In 1988 California 5.0 Mustangs, Ford switched their system of measuring air intake from Speed Density (SD) to Mass Air Flow (MAF) in order to meet the ever increasing emissions standards. In 1989, Ford switched all 5.0 Mustangs to MAF. All 4.6L Mustangs are MAF, as well. The biggest benefit of MAF over SD is how it measures incoming airflow. The older SD system determined engine load and timing/fuel requirements based on manifold vacuum measured by a MAP sensor (Manifold Absolute Pressure). By looking at engine vacuum and RPM, the EEC could figure out how much air was entering the engine and determine what the fuel requirement was for the engine’s operating conditions. This is the main problem with SD for the person who wants to modify their 5.0. Since SD relies on manifold vacuum, when you change anything that modifies engine vacuum (such as camshaft) you can create drivability issues because the EEC gets confused, so to speak.  Furthermore, the factory SD systems are somewhat limited in the horsepower they support because of the Volumetric Efficiency (VE) table that they refer to.  MAF can calculate VE without a VE table. MAF systems can handle vacuum and airflow changes and correctly calculate the needed fuel with basically no idle or drivability problems. There are some issues with MAF systems, but we will look at them later. First let's look at how MAF works.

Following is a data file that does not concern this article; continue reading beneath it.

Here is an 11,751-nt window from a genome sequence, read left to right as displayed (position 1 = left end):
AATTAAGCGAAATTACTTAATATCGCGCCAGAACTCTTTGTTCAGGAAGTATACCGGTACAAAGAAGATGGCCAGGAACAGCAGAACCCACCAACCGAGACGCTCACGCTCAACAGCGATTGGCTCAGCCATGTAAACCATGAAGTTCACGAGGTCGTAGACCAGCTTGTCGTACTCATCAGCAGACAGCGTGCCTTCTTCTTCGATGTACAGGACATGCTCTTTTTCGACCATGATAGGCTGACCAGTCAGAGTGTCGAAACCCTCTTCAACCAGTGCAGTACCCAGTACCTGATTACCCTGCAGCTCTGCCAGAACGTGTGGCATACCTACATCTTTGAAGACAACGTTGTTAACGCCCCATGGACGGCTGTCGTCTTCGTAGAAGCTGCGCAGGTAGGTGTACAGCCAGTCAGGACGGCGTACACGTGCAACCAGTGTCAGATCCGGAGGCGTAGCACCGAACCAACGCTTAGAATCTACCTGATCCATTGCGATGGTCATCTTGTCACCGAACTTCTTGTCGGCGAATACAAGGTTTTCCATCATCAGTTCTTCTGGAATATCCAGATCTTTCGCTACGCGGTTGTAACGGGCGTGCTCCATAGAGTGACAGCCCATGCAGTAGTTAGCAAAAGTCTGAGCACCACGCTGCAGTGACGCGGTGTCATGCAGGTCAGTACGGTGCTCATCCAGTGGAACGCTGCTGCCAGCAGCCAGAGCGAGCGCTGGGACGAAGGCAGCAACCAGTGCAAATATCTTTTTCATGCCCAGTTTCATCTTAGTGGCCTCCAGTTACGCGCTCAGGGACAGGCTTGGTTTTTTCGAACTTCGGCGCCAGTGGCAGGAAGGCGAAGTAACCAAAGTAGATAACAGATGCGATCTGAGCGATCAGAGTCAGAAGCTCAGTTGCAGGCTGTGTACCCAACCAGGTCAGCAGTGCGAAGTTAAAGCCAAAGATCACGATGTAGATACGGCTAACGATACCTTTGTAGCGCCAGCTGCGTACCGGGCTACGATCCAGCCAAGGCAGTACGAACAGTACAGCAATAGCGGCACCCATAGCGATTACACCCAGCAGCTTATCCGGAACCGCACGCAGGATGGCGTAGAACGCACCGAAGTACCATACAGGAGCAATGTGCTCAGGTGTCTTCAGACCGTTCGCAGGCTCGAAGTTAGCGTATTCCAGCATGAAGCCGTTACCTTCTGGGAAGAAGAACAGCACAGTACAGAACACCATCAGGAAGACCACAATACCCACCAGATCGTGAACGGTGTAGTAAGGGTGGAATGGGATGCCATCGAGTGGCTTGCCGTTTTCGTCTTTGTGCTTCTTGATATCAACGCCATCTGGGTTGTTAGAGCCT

The MAF is fitted in the air intake system before the throttle body. The MAF sensor is a hollow body where the air entering the engine flows through. Inside the MAF sensor is a small tube with two sensing elements exposed to the incoming airflow.  The smaller tube is a percentage in size compared to the larger tube in the body so the smaller tube can “sample the correct amount of incoming air.  This smaller tube is sometimes called a “sample tube”.  The two sensors consist of very thin platinum wires wrapped around ceramic bobbins. One sensor is used to measure the temperature of the incoming air charge. The other sensor is heated to maintain 200 degrees C above the temperature sensing element. As air flows over the heated element, the element cools. Electronics in the MAF sensor vary the current to the heated element to maintain the 200 degrees C above the temperature sensing element. This change in current is directly related to the mass of air flowing over the sensing elements. The MAF electronics convert this current change into a voltage output reading which is sent to the EEC. Inside the EEC there is a transfer function that converts MAF voltage to an airflow value. By using this table, the EEC can tell how much air is entering the engine at any given time. Also inside the EEC, there is a calibration parameter that refers to the size of the injectors installed in the engine at 39 PSI. Stock 5.0 and 4.6L 2V Mustangs were originally equipped with 19# injectors. The 5.0L / 5.8L and 4.6L 4V Mustang Cobras came with 24# injectors. When relating MAF sensors and injector size, one of the biggest misconceptions about the MAF system is that the MAF is 'calibrated' for a given injector. This is only true with aftermarket MAF sensors, not the stock Ford air meters. What Ford does, is select a MAF sensor and inform the EEC about it by calibrating the airflow Vs voltage transfer function with data obtained from a flow bench. Then they determine how much fuel the engine will require under worst case scenarios, select an injector size, and put that value into the EEC calibration. The MAF sensor and injector size are basically un-related which means a stock 5.0 Mustang's MAF sensor IS NOT calibrated for 19# injectors - the EEC is. Now that the EEC knows what air meter it has and what injectors are being used, it can correctly calculate how much to pulse the injectors to get the desired fuel flow. In simple terms, here is how the EEC figures out how much to pulse the injectors.